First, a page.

ADDIS ABABA (Reuters) – Ethiopia has moved to cap prices on several imported and domestic commodities in an effort to ease inflationary pressures, Prime Minister Meles Zenawi announced late on Thursday.
The Horn of Africa nation’s annual inflation rate slowed to 10.2 percent in November from 10.6 percent the previous month, but retail prices of some food items such as bread have doubled during the past year.
Speaking at a meeting with members of Ethiopia’s business community late on Thursday, government officials said the cap would affect the prices of 17 items including rice, bread and sugar.
“The measure is meant to stabilise the market by regulating price gouging and hoarding,” Meles said at the event.
Officials accused traders of inflating prices off the back of global price hikes and Ethiopia’s recent currency devaluation.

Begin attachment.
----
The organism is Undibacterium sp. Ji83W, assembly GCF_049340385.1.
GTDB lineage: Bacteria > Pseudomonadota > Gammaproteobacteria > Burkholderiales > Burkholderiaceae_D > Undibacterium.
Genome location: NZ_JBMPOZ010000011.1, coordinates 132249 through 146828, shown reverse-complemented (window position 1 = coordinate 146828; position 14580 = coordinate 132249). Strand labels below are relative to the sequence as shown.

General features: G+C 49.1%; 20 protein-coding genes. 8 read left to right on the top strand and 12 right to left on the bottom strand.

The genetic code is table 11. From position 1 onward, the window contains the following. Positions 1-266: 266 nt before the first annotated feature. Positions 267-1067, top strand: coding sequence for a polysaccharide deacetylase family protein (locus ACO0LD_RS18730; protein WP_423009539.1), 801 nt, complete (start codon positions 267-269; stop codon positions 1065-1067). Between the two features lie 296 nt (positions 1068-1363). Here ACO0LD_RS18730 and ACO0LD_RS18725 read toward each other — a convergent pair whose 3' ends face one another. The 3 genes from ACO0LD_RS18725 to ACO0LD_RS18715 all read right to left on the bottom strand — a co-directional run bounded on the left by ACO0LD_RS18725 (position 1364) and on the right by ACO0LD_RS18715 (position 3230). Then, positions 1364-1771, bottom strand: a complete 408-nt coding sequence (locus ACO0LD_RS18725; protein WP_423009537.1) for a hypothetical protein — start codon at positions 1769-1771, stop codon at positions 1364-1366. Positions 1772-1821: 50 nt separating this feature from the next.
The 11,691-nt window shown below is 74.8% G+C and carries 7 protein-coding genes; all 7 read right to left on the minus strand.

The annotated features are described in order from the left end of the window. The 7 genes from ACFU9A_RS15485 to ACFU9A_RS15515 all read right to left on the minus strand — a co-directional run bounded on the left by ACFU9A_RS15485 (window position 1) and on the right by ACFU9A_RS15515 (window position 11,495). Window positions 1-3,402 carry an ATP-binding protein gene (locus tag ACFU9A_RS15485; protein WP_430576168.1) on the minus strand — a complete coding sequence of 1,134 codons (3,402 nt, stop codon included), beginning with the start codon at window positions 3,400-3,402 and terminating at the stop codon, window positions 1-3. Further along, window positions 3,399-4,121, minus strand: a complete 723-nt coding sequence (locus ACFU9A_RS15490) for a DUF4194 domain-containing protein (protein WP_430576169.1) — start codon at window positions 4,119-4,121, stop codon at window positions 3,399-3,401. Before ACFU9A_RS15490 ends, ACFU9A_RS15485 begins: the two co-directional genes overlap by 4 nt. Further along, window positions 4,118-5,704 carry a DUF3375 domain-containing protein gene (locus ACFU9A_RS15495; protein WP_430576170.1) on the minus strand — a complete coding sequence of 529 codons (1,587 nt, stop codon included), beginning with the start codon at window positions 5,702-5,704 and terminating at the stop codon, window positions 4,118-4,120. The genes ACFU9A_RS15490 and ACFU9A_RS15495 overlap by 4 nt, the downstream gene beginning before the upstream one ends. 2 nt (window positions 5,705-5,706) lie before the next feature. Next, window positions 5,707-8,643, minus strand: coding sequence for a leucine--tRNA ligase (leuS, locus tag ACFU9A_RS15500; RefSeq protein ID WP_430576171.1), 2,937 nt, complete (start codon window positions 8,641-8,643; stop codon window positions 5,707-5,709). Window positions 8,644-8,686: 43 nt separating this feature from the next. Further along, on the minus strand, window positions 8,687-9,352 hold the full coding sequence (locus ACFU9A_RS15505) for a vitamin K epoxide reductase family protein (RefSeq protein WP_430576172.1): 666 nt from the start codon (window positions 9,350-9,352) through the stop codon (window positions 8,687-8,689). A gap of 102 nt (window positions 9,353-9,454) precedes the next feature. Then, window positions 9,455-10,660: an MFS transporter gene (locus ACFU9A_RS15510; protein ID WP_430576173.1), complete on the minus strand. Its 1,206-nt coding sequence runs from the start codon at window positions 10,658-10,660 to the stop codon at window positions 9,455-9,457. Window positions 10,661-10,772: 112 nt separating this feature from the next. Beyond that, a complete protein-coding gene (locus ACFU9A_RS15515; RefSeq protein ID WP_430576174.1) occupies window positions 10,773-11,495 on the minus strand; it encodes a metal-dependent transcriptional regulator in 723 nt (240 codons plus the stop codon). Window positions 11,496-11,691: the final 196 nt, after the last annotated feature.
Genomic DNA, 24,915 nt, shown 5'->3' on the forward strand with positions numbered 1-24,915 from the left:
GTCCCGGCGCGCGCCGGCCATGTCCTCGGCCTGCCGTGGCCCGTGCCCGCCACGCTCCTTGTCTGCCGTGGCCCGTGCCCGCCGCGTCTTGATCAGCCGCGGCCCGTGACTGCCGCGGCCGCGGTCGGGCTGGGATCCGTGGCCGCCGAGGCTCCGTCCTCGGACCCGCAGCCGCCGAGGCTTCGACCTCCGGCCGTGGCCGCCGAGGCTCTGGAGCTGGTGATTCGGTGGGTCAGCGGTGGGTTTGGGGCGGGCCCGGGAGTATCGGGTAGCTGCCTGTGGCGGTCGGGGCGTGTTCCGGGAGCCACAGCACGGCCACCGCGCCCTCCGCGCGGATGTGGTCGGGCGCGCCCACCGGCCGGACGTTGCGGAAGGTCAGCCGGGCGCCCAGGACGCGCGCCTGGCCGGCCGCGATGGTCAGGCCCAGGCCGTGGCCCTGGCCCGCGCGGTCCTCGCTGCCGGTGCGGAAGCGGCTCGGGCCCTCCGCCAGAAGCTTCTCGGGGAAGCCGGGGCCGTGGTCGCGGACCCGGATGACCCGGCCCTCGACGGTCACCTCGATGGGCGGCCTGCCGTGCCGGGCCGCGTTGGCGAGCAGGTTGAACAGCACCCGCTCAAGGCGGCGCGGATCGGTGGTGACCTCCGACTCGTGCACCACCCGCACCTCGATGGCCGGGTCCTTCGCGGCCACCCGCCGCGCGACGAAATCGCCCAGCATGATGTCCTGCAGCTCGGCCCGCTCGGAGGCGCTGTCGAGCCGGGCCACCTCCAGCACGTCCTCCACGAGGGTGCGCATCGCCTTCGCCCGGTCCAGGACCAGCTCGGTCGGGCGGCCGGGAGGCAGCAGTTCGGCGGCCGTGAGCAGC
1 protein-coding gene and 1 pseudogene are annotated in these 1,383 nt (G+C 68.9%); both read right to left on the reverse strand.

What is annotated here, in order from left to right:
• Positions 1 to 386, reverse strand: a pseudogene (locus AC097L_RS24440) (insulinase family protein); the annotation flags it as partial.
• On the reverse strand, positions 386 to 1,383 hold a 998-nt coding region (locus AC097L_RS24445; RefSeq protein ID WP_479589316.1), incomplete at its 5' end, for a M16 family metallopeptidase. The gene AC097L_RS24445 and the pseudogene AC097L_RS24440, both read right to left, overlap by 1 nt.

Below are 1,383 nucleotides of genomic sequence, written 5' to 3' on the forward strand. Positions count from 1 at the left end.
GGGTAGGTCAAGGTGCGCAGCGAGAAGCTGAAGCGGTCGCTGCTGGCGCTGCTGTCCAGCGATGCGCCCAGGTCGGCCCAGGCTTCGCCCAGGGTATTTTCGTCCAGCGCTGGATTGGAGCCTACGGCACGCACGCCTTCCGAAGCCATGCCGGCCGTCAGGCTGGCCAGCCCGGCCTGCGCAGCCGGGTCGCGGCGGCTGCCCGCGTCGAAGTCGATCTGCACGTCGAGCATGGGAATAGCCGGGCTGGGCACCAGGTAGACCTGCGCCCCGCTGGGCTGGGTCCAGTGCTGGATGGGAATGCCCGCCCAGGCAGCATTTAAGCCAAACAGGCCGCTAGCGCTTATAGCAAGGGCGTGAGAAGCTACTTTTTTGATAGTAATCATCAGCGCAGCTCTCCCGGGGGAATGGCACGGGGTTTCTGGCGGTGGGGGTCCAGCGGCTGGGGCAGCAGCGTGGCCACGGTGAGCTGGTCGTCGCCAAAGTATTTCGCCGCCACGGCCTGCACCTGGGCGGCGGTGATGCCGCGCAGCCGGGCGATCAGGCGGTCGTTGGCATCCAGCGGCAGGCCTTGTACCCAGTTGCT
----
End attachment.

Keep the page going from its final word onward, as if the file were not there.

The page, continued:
Addis Ababa devalued the birr currency by 16.7 percent in September, a move that was welcomed by the International Monetary Fund , and targets an annual inflation rate of 6 percent over the next five years.
Analysts though say there is a risk inflation will rise again following the devaluation.
After soaring in 2008 and the first half of 2009, the rate of inflation plummeted from July 2009 to October 2009 after the government stopped state borrowing and increased bank reserves.